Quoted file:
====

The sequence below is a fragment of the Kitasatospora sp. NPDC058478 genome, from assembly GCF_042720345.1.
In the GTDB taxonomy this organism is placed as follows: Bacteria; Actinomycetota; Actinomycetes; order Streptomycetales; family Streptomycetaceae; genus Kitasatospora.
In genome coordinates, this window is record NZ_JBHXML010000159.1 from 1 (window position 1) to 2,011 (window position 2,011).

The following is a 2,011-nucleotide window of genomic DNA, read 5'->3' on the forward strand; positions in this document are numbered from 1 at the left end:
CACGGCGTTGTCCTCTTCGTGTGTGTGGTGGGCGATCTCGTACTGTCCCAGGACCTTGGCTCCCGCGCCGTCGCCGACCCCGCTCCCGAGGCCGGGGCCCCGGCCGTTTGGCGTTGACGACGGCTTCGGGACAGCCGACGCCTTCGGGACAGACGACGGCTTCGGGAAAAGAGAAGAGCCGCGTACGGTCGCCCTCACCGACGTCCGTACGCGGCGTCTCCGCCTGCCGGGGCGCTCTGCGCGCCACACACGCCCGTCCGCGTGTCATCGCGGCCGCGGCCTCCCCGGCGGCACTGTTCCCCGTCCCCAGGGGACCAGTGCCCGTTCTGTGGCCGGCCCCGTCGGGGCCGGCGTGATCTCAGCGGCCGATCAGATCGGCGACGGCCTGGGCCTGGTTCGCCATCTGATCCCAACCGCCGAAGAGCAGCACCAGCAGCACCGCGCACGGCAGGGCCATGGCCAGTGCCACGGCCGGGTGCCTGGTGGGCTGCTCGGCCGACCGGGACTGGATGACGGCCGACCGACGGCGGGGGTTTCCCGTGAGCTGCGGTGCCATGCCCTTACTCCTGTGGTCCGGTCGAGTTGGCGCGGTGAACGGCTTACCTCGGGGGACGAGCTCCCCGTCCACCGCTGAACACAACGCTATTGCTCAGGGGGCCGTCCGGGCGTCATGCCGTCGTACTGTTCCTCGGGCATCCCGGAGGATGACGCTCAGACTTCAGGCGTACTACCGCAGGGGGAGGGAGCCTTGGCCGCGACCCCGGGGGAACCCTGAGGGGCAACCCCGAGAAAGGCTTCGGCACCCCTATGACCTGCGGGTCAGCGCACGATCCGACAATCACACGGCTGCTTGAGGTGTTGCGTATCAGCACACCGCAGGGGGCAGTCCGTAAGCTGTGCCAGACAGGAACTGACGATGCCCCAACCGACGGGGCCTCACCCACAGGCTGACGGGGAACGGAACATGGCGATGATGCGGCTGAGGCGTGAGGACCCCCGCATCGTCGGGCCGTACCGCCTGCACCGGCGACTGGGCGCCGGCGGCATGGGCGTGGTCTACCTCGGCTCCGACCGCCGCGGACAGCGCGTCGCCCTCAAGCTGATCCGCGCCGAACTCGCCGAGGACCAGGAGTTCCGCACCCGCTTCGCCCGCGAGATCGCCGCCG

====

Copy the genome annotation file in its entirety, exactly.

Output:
The sequence below is a fragment of the Kitasatospora sp. NPDC058478 genome, from assembly GCF_042720345.1.
In the GTDB taxonomy this organism is placed as follows: Bacteria; Actinomycetota; Actinomycetes; order Streptomycetales; family Streptomycetaceae; genus Kitasatospora.
In genome coordinates, this window is record NZ_JBHXML010000159.1 from 1 (window position 1) to 2,011 (window position 2,011).

The following is a 2,011-nucleotide window of genomic DNA, read 5'->3' on the forward strand; positions in this document are numbered from 1 at the left end:
CACGGCGTTGTCCTCTTCGTGTGTGTGGTGGGCGATCTCGTACTGTCCCAGGACCTTGGCTCCCGCGCCGTCGCCGACCCCGCTCCCGAGGCCGGGGCCCCGGCCGTTTGGCGTTGACGACGGCTTCGGGACAGCCGACGCCTTCGGGACAGACGACGGCTTCGGGAAAAGAGAAGAGCCGCGTACGGTCGCCCTCACCGACGTCCGTACGCGGCGTCTCCGCCTGCCGGGGCGCTCTGCGCGCCACACACGCCCGTCCGCGTGTCATCGCGGCCGCGGCCTCCCCGGCGGCACTGTTCCCCGTCCCCAGGGGACCAGTGCCCGTTCTGTGGCCGGCCCCGTCGGGGCCGGCGTGATCTCAGCGGCCGATCAGATCGGCGACGGCCTGGGCCTGGTTCGCCATCTGATCCCAACCGCCGAAGAGCAGCACCAGCAGCACCGCGCACGGCAGGGCCATGGCCAGTGCCACGGCCGGGTGCCTGGTGGGCTGCTCGGCCGACCGGGACTGGATGACGGCCGACCGACGGCGGGGGTTTCCCGTGAGCTGCGGTGCCATGCCCTTACTCCTGTGGTCCGGTCGAGTTGGCGCGGTGAACGGCTTACCTCGGGGGACGAGCTCCCCGTCCACCGCTGAACACAACGCTATTGCTCAGGGGGCCGTCCGGGCGTCATGCCGTCGTACTGTTCCTCGGGCATCCCGGAGGATGACGCTCAGACTTCAGGCGTACTACCGCAGGGGGAGGGAGCCTTGGCCGCGACCCCGGGGGAACCCTGAGGGGCAACCCCGAGAAAGGCTTCGGCACCCCTATGACCTGCGGGTCAGCGCACGATCCGACAATCACACGGCTGCTTGAGGTGTTGCGTATCAGCACACCGCAGGGGGCAGTCCGTAAGCTGTGCCAGACAGGAACTGACGATGCCCCAACCGACGGGGCCTCACCCACAGGCTGACGGGGAACGGAACATGGCGATGATGCGGCTGAGGCGTGAGGACCCCCGCATCGTCGGGCCGTACCGCCTGCACCGGCGACTGGGCGCCGGCGGCATGGGCGTGGTCTACCTCGGCTCCGACCGCCGCGGACAGCGCGTCGCCCTCAAGCTGATCCGCGCCGAACTCGCCGAGGACCAGGAGTTCCGCACCCGCTTCGCCCGCGAGATCGCCGCCG